To appease her, His Lordship had prepared a dazzling entertainment for the interval in today’s tournament. He had granted Shaxper the privilege of delivering the accompanying oration. With the bearing of a showman, Shaxper assured himself that he was impeccably well dressed and barbered. He hoped to make a good impression on the Queen and the other denizens seated on the royal dais. He had practiced classical rhetoric for weeks, but had been forced to rest his voice before he strained it.
Shaxper fancied that reciting Oxford’s verses was indeed an honor that no one else in the play factory could rise to. The rest of Oxford’s Men were rank scoundrels, men of grosser clay who tried to pass themselves off as poets. Not even Anthony Munday, Oxford’s earliest hire, had the requisite finesse to accomplish such a recitation. While Munday had taken down parts of Sir Thomas More strictly from Oxford’s dictation, he was no orator or actor. Shaxper, on the other hand, was a jack-of-all-trades, willing to perform any service for a price. He took it as a compliment when Oxford relied on him and called him his Johannes Factotum, even though the others mocked him for it.
Shaxper was sure his rapid advancement was the result of his ready compliance. He aped every aspect of the Earl’s finery, to the extent that his salary afforded, while Oxford’s Men, drinking and gambling a short distance away, didn’t care how they looked to the world. Shaxper watched as Kit Marlowe spat on the ground and tried to wrestle his ill-gotten winnings away from Robert Greene. A brawl broke out and the constables were called. Young Ben Jonson, the bricklayer’s son, quickly pocketed Marlowe’s crooked dice as Thomas Kyd dragged him away to avoid their arrests as well.
Shaxper wondered what Jonson was doing there anyway, when the youth should have been helping his stepfather earn a living. Ben had no talent beyond slapping loam and rough-cast with a trowel to build a wall, and yet Lord Oxford’s Men treated him like a mascot. He couldn’t understand why they encouraged the awkward youth’s feeble attempts at playwriting, which seemed as hopeless as breathing life into a corpse.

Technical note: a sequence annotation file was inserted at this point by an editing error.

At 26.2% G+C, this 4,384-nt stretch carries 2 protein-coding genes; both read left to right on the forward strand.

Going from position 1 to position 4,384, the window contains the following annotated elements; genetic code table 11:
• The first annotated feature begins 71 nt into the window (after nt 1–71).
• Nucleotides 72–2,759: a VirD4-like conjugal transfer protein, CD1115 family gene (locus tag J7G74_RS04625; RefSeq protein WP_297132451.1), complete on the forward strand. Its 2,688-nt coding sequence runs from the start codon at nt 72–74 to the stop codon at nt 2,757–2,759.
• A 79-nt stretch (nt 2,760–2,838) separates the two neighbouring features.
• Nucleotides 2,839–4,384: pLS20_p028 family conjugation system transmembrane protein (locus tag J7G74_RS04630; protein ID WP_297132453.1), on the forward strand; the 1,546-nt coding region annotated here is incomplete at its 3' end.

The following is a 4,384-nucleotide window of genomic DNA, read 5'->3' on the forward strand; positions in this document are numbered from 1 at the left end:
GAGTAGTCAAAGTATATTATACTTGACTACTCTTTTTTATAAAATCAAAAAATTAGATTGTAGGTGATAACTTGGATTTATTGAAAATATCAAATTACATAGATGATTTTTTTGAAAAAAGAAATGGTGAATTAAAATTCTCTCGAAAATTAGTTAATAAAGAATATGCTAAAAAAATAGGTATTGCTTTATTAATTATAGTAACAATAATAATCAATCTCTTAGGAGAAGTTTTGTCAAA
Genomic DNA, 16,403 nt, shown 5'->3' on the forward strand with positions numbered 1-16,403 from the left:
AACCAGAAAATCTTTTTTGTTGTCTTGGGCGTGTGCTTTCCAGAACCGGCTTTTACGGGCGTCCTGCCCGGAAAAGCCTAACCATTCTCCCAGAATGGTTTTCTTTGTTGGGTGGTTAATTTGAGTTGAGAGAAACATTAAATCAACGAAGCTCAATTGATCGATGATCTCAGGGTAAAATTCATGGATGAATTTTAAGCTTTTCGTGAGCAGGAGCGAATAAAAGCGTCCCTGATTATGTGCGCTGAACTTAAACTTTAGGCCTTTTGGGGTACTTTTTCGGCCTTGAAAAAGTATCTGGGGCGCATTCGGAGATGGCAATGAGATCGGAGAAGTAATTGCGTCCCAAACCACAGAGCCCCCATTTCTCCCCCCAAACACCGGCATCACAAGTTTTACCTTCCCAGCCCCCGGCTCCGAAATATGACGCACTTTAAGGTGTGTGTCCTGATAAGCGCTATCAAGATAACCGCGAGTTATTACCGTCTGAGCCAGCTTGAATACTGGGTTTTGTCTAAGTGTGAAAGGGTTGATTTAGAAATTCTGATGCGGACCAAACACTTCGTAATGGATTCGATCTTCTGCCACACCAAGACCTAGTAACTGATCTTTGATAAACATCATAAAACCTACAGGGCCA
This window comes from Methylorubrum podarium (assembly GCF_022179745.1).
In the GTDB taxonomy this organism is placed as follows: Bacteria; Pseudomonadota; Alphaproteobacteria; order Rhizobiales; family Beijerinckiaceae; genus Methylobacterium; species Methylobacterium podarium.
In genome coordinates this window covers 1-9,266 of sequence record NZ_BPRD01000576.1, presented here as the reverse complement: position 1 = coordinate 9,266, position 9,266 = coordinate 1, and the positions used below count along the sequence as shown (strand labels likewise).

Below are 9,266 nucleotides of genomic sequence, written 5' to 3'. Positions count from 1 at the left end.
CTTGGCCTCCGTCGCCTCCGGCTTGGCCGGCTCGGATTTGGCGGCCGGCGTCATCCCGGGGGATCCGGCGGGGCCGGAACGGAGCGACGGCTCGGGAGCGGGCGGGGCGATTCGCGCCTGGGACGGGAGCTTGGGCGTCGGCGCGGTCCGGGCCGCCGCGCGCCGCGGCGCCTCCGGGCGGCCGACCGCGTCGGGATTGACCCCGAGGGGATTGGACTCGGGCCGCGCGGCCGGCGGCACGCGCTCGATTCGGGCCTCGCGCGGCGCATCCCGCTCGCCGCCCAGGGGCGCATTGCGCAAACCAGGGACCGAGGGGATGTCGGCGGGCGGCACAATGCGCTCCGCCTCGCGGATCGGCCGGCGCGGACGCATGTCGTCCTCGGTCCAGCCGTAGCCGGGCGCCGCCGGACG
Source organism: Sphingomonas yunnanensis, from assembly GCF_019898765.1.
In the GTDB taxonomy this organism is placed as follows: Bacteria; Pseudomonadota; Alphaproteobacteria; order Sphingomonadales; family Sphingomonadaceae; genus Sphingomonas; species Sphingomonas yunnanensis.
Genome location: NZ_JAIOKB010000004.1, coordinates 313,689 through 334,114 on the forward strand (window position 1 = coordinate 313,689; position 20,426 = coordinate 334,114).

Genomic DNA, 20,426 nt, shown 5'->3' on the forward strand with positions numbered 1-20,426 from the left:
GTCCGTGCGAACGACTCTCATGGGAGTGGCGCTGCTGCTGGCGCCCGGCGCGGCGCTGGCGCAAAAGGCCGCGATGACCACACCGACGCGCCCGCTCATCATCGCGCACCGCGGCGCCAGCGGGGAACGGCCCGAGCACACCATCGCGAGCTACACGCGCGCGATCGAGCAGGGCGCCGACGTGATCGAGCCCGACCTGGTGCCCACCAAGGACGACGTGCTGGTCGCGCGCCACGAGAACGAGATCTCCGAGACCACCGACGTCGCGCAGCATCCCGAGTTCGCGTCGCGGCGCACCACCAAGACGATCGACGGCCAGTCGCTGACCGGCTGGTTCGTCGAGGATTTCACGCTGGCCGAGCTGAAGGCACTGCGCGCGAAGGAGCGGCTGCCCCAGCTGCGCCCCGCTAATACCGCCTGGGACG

But there was no time to dwell on men of poor character. Shaxper turned his attention to the tournament commemorating Oxford’s transition into private life. Tomorrow he would quit his courtly duties and draw the cloak over his work, retiring to the countryside to conceal it. He hadn’t shared the truth of his secret service with anyone except Shaxper, the loyal scribe who had packed up his library and maintained a vested interest in his affairs.
Nonetheless, gossip about Oxford’s retirement buzzed on the breeze. Some suspected he had outraged the Queen once too often, while others wagered on the date of his execution. Still others said he’d squandered his inheritance and could no longer afford to pay the tributes demanded by the Queen. Sir Henry Lee and Lady Vavasor were confident that Oxford’s wounded leg made it difficult for him to stand for hours attending Her Majesty’s pleasure, making his service as a courtier impossible. Lee intended to take full advantage of his injury. Lady Vavasor herself knew the full extent of it: with a cry of revenge, her own cousin had stabbed Oxford in the alley outside Blackfriars and left him for dead. The Earl was lucky to have survived.